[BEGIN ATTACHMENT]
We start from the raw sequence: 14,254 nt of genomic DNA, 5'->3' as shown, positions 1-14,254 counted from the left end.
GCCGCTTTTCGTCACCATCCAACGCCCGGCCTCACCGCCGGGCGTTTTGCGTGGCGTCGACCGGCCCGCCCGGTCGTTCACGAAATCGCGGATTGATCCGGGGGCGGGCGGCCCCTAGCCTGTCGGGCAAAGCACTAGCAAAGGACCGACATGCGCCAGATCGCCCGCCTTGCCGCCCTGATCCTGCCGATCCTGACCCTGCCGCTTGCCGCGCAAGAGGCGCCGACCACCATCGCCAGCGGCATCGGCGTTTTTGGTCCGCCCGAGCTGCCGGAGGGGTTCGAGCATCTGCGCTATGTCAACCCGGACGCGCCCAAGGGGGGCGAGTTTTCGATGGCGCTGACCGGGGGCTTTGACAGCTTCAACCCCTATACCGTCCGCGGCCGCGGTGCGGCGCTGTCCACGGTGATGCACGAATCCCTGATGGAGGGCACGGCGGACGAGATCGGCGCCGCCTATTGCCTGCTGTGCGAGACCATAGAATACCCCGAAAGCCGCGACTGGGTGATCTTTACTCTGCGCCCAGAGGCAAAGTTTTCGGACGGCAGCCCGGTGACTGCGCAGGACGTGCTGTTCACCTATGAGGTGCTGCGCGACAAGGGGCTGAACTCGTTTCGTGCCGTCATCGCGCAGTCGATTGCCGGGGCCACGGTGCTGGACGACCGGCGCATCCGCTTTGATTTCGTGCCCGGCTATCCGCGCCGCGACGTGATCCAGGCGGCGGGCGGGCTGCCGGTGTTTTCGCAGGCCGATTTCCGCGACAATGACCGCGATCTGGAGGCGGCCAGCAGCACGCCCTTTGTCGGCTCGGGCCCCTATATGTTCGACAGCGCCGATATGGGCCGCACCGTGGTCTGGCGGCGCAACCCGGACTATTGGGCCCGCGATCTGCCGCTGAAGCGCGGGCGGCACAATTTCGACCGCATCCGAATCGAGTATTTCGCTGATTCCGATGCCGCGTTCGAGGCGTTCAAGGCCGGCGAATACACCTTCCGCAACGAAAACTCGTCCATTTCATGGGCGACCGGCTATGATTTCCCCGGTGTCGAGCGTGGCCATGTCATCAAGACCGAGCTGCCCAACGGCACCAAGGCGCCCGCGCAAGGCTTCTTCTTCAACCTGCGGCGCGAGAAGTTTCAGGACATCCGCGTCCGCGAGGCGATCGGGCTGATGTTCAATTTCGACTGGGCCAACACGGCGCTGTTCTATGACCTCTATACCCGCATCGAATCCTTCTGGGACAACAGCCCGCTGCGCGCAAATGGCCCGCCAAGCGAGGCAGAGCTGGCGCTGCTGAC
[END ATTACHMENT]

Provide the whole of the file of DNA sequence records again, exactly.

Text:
We start from the raw sequence: 14,254 nt of genomic DNA, 5'->3' as shown, positions 1-14,254 counted from the left end.
GCCGCTTTTCGTCACCATCCAACGCCCGGCCTCACCGCCGGGCGTTTTGCGTGGCGTCGACCGGCCCGCCCGGTCGTTCACGAAATCGCGGATTGATCCGGGGGCGGGCGGCCCCTAGCCTGTCGGGCAAAGCACTAGCAAAGGACCGACATGCGCCAGATCGCCCGCCTTGCCGCCCTGATCCTGCCGATCCTGACCCTGCCGCTTGCCGCGCAAGAGGCGCCGACCACCATCGCCAGCGGCATCGGCGTTTTTGGTCCGCCCGAGCTGCCGGAGGGGTTCGAGCATCTGCGCTATGTCAACCCGGACGCGCCCAAGGGGGGCGAGTTTTCGATGGCGCTGACCGGGGGCTTTGACAGCTTCAACCCCTATACCGTCCGCGGCCGCGGTGCGGCGCTGTCCACGGTGATGCACGAATCCCTGATGGAGGGCACGGCGGACGAGATCGGCGCCGCCTATTGCCTGCTGTGCGAGACCATAGAATACCCCGAAAGCCGCGACTGGGTGATCTTTACTCTGCGCCCAGAGGCAAAGTTTTCGGACGGCAGCCCGGTGACTGCGCAGGACGTGCTGTTCACCTATGAGGTGCTGCGCGACAAGGGGCTGAACTCGTTTCGTGCCGTCATCGCGCAGTCGATTGCCGGGGCCACGGTGCTGGACGACCGGCGCATCCGCTTTGATTTCGTGCCCGGCTATCCGCGCCGCGACGTGATCCAGGCGGCGGGCGGGCTGCCGGTGTTTTCGCAGGCCGATTTCCGCGACAATGACCGCGATCTGGAGGCGGCCAGCAGCACGCCCTTTGTCGGCTCGGGCCCCTATATGTTCGACAGCGCCGATATGGGCCGCACCGTGGTCTGGCGGCGCAACCCGGACTATTGGGCCCGCGATCTGCCGCTGAAGCGCGGGCGGCACAATTTCGACCGCATCCGAATCGAGTATTTCGCTGATTCCGATGCCGCGTTCGAGGCGTTCAAGGCCGGCGAATACACCTTCCGCAACGAAAACTCGTCCATTTCATGGGCGACCGGCTATGATTTCCCCGGTGTCGAGCGTGGCCATGTCATCAAGACCGAGCTGCCCAACGGCACCAAGGCGCCCGCGCAAGGCTTCTTCTTCAACCTGCGGCGCGAGAAGTTTCAGGACATCCGCGTCCGCGAGGCGATCGGGCTGATGTTCAATTTCGACTGGGCCAACACGGCGCTGTTCTATGACCTCTATACCCGCATCGAATCCTTCTGGGACAACAGCCCGCTGCGCGCAAATGGCCCGCCAAGCGAGGCAGAGCTGGCGCTGCTGAC